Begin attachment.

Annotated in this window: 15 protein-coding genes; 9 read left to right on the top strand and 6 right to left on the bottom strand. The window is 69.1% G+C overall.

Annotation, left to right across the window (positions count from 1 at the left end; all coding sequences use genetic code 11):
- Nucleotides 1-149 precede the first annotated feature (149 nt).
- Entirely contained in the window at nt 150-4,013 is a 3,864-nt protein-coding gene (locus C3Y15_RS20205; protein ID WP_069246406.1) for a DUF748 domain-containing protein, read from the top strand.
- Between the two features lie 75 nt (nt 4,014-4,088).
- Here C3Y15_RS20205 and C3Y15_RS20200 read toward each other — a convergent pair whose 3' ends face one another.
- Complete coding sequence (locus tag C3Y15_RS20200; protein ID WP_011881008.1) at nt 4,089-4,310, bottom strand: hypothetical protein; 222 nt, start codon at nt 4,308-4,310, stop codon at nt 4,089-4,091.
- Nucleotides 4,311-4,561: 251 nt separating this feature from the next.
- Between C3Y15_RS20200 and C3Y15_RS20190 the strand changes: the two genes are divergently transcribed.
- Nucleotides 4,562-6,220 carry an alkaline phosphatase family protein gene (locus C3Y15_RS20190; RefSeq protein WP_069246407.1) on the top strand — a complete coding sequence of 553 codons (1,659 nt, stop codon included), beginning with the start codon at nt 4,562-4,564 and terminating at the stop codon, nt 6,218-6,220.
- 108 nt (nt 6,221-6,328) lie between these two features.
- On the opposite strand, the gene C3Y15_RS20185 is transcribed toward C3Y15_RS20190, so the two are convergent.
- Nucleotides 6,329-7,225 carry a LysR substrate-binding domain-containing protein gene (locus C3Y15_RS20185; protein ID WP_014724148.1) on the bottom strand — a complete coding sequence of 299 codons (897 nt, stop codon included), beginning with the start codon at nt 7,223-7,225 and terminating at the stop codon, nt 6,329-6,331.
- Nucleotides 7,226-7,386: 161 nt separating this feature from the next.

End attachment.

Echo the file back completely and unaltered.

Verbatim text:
Annotated in this window: 15 protein-coding genes; 9 read left to right on the top strand and 6 right to left on the bottom strand. The window is 69.1% G+C overall.

Annotation, left to right across the window (positions count from 1 at the left end; all coding sequences use genetic code 11):
- Nucleotides 1-149 precede the first annotated feature (149 nt).
- Entirely contained in the window at nt 150-4,013 is a 3,864-nt protein-coding gene (locus C3Y15_RS20205; protein ID WP_069246406.1) for a DUF748 domain-containing protein, read from the top strand.
- Between the two features lie 75 nt (nt 4,014-4,088).
- Here C3Y15_RS20205 and C3Y15_RS20200 read toward each other — a convergent pair whose 3' ends face one another.
- Complete coding sequence (locus tag C3Y15_RS20200; protein ID WP_011881008.1) at nt 4,089-4,310, bottom strand: hypothetical protein; 222 nt, start codon at nt 4,308-4,310, stop codon at nt 4,089-4,091.
- Nucleotides 4,311-4,561: 251 nt separating this feature from the next.
- Between C3Y15_RS20200 and C3Y15_RS20190 the strand changes: the two genes are divergently transcribed.
- Nucleotides 4,562-6,220 carry an alkaline phosphatase family protein gene (locus C3Y15_RS20190; RefSeq protein WP_069246407.1) on the top strand — a complete coding sequence of 553 codons (1,659 nt, stop codon included), beginning with the start codon at nt 4,562-4,564 and terminating at the stop codon, nt 6,218-6,220.
- 108 nt (nt 6,221-6,328) lie between these two features.
- On the opposite strand, the gene C3Y15_RS20185 is transcribed toward C3Y15_RS20190, so the two are convergent.
- Nucleotides 6,329-7,225 carry a LysR substrate-binding domain-containing protein gene (locus C3Y15_RS20185; protein ID WP_014724148.1) on the bottom strand — a complete coding sequence of 299 codons (897 nt, stop codon included), beginning with the start codon at nt 7,223-7,225 and terminating at the stop codon, nt 6,329-6,331.
- Nucleotides 7,226-7,386: 161 nt separating this feature from the next.